US foreign policy

US commits to $60 mln in aid to Ukraine before White House visit

Published: Updated:

The United States is promising up to $60 million in military aid to Ukraine in advance of a White House meeting on Wednesday between President Joe Biden and his counterpart in Kyiv, Volodymyr Zelenskyy.

The Biden administration said in a notification to Congress that the aid package for Ukraine was necessary because of a “major increase in Russian military activity along its border” and because of mortar attacks, cease-fire violations and other provocations.

For all the latest headlines, follow our Google News channel online or via the app.

“Russia’s buildup along the Ukrainian border has highlighted capability shortfalls in the Ukrainian military’s ability to defend against a Russian incursion,” the notification states. “Ukraine’s significant capability gaps must be urgently addressed to reinforce deterrence in light of the current Russian threat.”

Zelenskky is set to meet Biden as part of a White House visit that the administration hopes will demonstrate support for Ukraine’s sovereignty in the face of Russia’s seizure of Crimea and backing of armed separatists in the country’s east. The White House has also said that Biden intends to encourage Zelenskyy’s efforts to tackle corruption in the country.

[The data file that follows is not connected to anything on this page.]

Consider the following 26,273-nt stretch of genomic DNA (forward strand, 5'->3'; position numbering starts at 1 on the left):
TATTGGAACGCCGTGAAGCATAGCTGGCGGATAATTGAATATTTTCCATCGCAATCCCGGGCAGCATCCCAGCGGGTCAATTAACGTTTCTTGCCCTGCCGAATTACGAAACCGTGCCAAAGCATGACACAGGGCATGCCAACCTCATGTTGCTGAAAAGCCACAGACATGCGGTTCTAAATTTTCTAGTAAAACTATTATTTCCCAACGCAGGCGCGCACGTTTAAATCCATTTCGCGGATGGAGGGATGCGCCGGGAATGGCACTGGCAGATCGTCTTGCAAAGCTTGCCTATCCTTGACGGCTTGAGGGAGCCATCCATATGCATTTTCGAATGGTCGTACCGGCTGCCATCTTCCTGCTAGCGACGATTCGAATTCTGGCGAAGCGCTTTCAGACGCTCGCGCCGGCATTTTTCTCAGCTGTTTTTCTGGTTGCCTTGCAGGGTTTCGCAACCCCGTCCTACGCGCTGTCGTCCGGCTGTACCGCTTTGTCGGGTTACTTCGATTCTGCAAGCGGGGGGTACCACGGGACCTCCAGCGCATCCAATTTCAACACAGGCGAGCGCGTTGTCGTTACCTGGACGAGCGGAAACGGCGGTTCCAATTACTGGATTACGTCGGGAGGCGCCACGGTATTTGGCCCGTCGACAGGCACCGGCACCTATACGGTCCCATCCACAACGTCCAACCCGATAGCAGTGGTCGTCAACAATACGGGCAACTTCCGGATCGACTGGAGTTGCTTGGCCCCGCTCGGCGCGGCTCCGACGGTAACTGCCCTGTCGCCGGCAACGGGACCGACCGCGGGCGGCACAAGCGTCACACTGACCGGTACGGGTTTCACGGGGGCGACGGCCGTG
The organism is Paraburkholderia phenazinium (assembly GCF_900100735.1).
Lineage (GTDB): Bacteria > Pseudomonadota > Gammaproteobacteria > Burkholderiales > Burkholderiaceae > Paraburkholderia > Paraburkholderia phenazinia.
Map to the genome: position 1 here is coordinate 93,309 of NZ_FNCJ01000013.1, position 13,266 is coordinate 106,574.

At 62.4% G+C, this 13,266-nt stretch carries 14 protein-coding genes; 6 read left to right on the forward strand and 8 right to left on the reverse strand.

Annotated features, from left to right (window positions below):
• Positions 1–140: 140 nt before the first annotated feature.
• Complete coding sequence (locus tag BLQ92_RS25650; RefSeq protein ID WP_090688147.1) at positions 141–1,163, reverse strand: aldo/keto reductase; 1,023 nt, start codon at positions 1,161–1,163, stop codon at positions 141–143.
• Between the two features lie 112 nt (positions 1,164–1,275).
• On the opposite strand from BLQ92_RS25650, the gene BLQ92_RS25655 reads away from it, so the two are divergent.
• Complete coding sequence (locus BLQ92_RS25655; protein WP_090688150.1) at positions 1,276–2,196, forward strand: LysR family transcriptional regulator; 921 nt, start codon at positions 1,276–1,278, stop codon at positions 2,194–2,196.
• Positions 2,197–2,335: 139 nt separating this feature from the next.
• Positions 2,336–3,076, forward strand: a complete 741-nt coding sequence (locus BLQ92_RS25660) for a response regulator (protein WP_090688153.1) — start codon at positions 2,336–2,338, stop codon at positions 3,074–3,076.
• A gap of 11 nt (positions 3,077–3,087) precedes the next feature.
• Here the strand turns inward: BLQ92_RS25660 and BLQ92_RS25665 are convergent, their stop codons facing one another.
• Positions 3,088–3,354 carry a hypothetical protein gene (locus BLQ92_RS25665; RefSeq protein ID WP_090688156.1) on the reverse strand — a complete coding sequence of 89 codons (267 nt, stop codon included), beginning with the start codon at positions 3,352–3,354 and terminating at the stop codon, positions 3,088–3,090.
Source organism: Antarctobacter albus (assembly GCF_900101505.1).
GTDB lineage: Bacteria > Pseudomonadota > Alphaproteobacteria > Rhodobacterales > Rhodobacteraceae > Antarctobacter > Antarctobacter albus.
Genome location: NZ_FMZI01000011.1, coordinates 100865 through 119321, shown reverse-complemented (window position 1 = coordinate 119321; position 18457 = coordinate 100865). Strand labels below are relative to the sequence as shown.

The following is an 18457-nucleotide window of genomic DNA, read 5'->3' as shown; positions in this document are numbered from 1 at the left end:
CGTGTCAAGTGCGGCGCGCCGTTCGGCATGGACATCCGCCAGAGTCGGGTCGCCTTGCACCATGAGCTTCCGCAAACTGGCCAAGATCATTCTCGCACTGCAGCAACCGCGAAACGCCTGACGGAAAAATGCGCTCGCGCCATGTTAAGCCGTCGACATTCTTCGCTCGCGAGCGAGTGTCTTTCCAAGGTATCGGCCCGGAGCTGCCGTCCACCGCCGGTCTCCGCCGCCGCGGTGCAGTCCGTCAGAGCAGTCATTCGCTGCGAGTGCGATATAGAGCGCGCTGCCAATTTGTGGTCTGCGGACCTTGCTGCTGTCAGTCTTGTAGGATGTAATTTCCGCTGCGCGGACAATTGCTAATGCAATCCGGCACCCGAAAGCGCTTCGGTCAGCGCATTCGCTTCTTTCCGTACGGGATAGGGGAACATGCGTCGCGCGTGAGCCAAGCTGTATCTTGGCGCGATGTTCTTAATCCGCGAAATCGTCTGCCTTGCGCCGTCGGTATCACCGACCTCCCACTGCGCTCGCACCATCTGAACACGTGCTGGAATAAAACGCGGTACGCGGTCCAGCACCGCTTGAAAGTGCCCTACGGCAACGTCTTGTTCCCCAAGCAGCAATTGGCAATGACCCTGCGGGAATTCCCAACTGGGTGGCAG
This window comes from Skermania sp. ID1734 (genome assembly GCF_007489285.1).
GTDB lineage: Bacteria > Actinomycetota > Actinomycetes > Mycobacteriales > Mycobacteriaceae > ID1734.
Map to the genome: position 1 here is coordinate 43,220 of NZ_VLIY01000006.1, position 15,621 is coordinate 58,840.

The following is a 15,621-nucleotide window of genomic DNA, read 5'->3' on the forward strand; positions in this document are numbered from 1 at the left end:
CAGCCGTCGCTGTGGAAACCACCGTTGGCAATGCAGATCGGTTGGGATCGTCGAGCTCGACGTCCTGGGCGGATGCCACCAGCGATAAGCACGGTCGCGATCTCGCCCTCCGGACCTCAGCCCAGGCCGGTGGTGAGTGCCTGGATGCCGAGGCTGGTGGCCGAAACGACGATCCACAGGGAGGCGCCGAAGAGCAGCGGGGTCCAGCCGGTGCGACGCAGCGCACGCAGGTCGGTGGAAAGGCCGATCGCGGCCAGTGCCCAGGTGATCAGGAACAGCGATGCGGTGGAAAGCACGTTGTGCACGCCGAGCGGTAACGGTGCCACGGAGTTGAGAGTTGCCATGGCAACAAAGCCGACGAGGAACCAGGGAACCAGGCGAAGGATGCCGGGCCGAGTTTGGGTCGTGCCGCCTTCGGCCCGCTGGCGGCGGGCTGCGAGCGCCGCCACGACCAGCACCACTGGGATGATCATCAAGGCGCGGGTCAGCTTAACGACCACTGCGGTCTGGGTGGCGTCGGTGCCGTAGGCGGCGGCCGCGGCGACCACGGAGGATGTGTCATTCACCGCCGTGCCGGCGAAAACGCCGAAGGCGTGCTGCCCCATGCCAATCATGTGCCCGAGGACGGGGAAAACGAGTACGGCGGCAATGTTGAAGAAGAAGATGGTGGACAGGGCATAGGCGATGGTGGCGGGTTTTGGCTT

Zelenskyy, meanwhile, is expected to raise with Biden Washington’s decision to not block the construction of the Nord Stream 2 pipeline to Germany that bypasses Ukraine. Zelenskyy has described the new pipeline as a powerful geopolitical weapon for Russia.

The aid is meant to demonstrate that the US is committed to Ukraine’s security when the former Soviet republic has sought stronger Western backing during Russia’s troop buildup and escalating tensions. The new package will include more Javelin anti-tank missiles, which Kyiv sees as critical to defending against the Russia-backed separatists who have rolled through eastern Ukraine.

The Pentagon in March announced a $125 million military aid package for Ukraine, including two armed patrol boats to help the country defend its territorial waters.

Military aid to Ukraine became a politically freighted issue in the Trump administration. Allegations that then-President Donald Trump withheld assistance to Ukraine as part of a scheme to press the Ukrainian government to investigate Biden and his son Hunter formed the basis of the first impeachment case against him.

Trump was acquitted by the Senate in February 2020.

Top Content Trending